Five Classic Horror Movies from the Zealot

Sure, you could watch a classic horror movie this like Halloween, Psycho, or The Thing, but why not try some offbeat chillers to give you the holiday shivers? Here are 5 flicks guaranteed to raise the goosebumps.

Dr. Jekyll and Mr. Hyde (1941)


This film version of Robert Louis Stevenson’s tale of a scientist’s experiments with mind and body transformations via a laboratory potion was castigated and an embarrassing flop on it’s initial release.
Many thought Spencer Tracy’s two character performance was hammy and hamfisted. He even thought it would ruin his career! It’s time for a rewrite. Let’s start with the production. It got the full luxe MGM treatment.There’s nothing like fog-blanketed Victorian London to set a moody tone and here you get those eerie cobblestoned passageways with a murderous cloaked madman flitting about the barred parks and side streets like a superhuman acrobat. Chillingly beautiful. And then the cast: Tracy brings a nuanced interpretation to the halved protagonist, more psychological than Freddie Kruger scary. Stevenson’s idea of Everyman being a receptacle of Good and Evil is ratcheted up another Freudian notch. The Evil is our id, sexual repression leads to beastly carnality. The good doctor is torn between his virginal fiance, Lana Turner as a dewey Victorian Barbie doll, and the lustier bad girl, Ingrid Bergman as a hotly-totsy barmaid garbling a dubious Cockney accent. Each woman toys with his inner urges (given how stunningly beautiful they’re filmed by lensman Joseph Ruttenberg, is it any wonder?) and each summons up that creepy ol’ Mr. Hyde in some disturbing shock moments. But if there’s one reason to see how legendary director Victor Fleming spins the yarn, it’s in the Jekyll-to-Hyde mutation sequences. The images that are careening thru Jekyll’s brain are so bizarro you wonder “How did this get past the Hayes office??” Need I say more than Tracy flogging two horses with a whip, one white, one black, who morph into galloping naked Turner and Bergman? If that doesn’t get you to watch this underrated classic I don’t know what will.

Cat People (1942)

cat-people-10-leopardCat People (1942) The best horror film of the ’40s. Kent Smith is a draughtsman who meets cute and weds a mysterious Serbian fashion designer, the kittenish Simone Simon. Things turn eerie when she tells him they can’t consummate the marriage because she’s cursed by an Old World spell wherein she’ll turn into a deadly panther if they do! Sounds hokey but it’s got scenes of real shock and terror that have been ripped off for decades. A masterly use of atmosphere, sound effects, and inky dark shadows to make you squirm.

Bedlam (1946)

29-bedlam-400What if you’re committed to an mental asylum and you keep insisting you’re sane…but no one believes you? That scary old premise is given a good turn in this literate and moody horror drama. Anna Lee is the crusading do-gooder who wants to reform the inhuman conditions of Bedlam, the infamous 18th century London madhouse. But the cruel director of the joint, lispy Boris Karloff, catches wind of her scheme and has her thrown in with all the ‘loonies’ through some political sleight of hand. How she plots to keep her wits about her and escape the spooky place is satisfying fun. And if the actress sounds familiar it’s because she went on to become the kindly matriarch Lila Quartermaine 35 years later on the soap “General Hospital”.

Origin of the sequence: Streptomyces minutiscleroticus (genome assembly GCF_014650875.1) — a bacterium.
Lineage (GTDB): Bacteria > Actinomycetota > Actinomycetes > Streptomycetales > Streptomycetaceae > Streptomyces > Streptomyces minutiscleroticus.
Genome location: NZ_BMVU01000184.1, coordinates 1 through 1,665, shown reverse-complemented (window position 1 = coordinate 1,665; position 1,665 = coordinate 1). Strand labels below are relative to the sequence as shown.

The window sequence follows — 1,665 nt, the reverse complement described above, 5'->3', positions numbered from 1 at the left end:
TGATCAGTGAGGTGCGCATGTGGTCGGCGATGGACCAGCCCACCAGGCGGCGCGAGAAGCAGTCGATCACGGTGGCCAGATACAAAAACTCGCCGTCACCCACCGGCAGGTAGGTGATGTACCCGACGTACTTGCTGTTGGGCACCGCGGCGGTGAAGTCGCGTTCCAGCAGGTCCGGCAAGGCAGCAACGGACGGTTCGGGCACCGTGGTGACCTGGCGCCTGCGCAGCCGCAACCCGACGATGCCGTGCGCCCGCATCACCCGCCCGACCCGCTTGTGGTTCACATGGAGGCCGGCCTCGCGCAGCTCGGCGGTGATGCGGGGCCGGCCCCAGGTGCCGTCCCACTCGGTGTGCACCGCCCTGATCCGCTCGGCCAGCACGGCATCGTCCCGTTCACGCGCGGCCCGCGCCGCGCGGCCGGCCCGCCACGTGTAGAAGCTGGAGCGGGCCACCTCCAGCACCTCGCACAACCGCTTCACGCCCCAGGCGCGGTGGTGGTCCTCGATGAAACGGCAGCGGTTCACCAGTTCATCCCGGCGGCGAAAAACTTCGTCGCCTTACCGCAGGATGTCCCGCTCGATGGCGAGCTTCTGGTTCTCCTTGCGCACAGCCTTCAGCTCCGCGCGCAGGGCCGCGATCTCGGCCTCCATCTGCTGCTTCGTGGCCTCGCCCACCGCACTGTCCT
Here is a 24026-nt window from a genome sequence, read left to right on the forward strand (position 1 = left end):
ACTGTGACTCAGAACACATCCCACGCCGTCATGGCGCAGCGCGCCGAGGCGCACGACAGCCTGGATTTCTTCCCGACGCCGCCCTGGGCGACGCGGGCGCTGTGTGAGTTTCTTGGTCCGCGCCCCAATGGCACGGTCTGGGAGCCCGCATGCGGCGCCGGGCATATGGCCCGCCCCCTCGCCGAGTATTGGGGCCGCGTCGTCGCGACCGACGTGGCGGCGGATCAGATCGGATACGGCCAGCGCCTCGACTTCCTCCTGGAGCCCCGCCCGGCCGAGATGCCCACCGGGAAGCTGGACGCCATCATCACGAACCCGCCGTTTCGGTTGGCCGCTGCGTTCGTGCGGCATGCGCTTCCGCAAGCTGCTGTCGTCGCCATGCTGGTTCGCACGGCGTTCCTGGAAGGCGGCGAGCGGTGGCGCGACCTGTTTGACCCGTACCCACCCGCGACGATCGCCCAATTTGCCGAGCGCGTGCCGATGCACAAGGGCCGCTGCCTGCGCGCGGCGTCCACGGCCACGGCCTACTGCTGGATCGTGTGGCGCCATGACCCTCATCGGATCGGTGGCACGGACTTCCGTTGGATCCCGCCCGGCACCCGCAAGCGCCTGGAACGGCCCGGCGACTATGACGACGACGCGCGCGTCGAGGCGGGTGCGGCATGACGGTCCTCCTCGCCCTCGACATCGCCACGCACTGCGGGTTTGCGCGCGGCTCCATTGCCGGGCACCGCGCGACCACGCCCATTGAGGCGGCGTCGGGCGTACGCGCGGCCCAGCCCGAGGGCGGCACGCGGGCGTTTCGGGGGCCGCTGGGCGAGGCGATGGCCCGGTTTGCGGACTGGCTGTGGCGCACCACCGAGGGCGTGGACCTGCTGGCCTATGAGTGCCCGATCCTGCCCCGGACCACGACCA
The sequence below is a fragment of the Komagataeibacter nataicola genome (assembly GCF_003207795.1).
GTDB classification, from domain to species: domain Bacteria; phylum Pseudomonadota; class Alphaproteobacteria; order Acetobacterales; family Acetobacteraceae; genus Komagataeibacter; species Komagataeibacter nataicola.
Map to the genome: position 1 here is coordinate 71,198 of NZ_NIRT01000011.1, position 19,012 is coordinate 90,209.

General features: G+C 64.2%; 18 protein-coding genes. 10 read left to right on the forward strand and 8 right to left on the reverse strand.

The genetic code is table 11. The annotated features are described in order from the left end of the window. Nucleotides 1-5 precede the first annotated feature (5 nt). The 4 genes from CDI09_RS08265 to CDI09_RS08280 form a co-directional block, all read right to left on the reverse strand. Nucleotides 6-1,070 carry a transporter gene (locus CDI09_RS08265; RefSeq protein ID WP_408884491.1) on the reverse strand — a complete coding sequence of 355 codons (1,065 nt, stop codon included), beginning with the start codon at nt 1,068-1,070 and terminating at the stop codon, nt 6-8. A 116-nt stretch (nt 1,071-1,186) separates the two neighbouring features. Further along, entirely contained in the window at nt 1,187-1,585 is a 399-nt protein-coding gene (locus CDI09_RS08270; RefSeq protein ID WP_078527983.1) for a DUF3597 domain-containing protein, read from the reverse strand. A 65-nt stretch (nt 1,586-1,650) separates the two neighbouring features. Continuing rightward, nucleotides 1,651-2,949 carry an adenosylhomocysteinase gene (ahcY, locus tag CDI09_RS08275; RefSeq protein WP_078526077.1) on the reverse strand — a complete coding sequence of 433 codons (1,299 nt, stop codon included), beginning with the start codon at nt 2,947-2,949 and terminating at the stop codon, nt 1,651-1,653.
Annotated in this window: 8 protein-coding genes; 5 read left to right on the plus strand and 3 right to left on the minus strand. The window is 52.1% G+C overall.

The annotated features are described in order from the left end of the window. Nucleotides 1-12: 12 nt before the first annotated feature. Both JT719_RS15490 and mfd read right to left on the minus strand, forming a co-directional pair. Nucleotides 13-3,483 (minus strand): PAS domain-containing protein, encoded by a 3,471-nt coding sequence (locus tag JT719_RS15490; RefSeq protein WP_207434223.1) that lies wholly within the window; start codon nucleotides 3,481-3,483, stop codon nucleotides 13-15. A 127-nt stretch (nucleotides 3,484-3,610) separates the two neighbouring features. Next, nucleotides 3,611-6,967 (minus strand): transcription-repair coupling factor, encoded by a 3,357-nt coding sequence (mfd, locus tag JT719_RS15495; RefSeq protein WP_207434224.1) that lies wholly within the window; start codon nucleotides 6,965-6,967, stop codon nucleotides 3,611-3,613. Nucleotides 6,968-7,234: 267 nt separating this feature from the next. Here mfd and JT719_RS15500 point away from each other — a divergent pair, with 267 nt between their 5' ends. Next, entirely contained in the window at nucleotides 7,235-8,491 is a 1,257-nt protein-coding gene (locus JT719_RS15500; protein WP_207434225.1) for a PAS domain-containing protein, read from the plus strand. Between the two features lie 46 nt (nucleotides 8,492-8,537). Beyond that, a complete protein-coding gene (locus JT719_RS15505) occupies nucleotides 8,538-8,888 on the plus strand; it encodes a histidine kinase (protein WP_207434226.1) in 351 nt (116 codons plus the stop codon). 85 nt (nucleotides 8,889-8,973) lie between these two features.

Creature from the Black Lagoon (1954)

creature-black-lagoonYes, it’s just a stuntman in a rubber lizard suit, but this atmospheric frightfest has more to offer than it’s (well-deserved) shocks. A team of paleontologists take a tramp steamer deep into the Amazon jungle searching for the remains of prehistoric ‘gill man’ and surprise, he still around to wreak havoc on their mission. Take it all at kitschy face value or look closer and see the real ‘creature’ here is the male ego of the two lead scientists (Richard Carlson, Richard Denning) who vie for the attention of their female cohort (Julie Adams). It’s monster as symbolic sexual frustration. When the big reptile ogles her in a famous underwater pas de deux, the chills are sexy AND spine tingling. 

The Conqueror Worm (1968)

witchfinder-general-18On the surface this looks like another one of those overought ’60s Edgar Allen Poe pictures where Vincent Price hammed it up amongst the pits and the pendulums. But look again, it’s a thoughtful meditation on pervasive corruption in religion and government. Here he’s Matthew Hopkins–a character loosely base on fact—a lawyer in 17th century England who’s a self appointed witch-hunter,  going from village to village executing anyone being suspected of witchcraft or satanism. For the right price. Bleak and unflinching, there are some gruesome scenes of torture and violence so be prepared. But Price is the very picture of smug malevolence in the name of religion, (he considered it his best performance), a baddie with haunting echoes of current events . . . Ted Cruz ring a bell? So it’s worth the time if you can stomach the horror.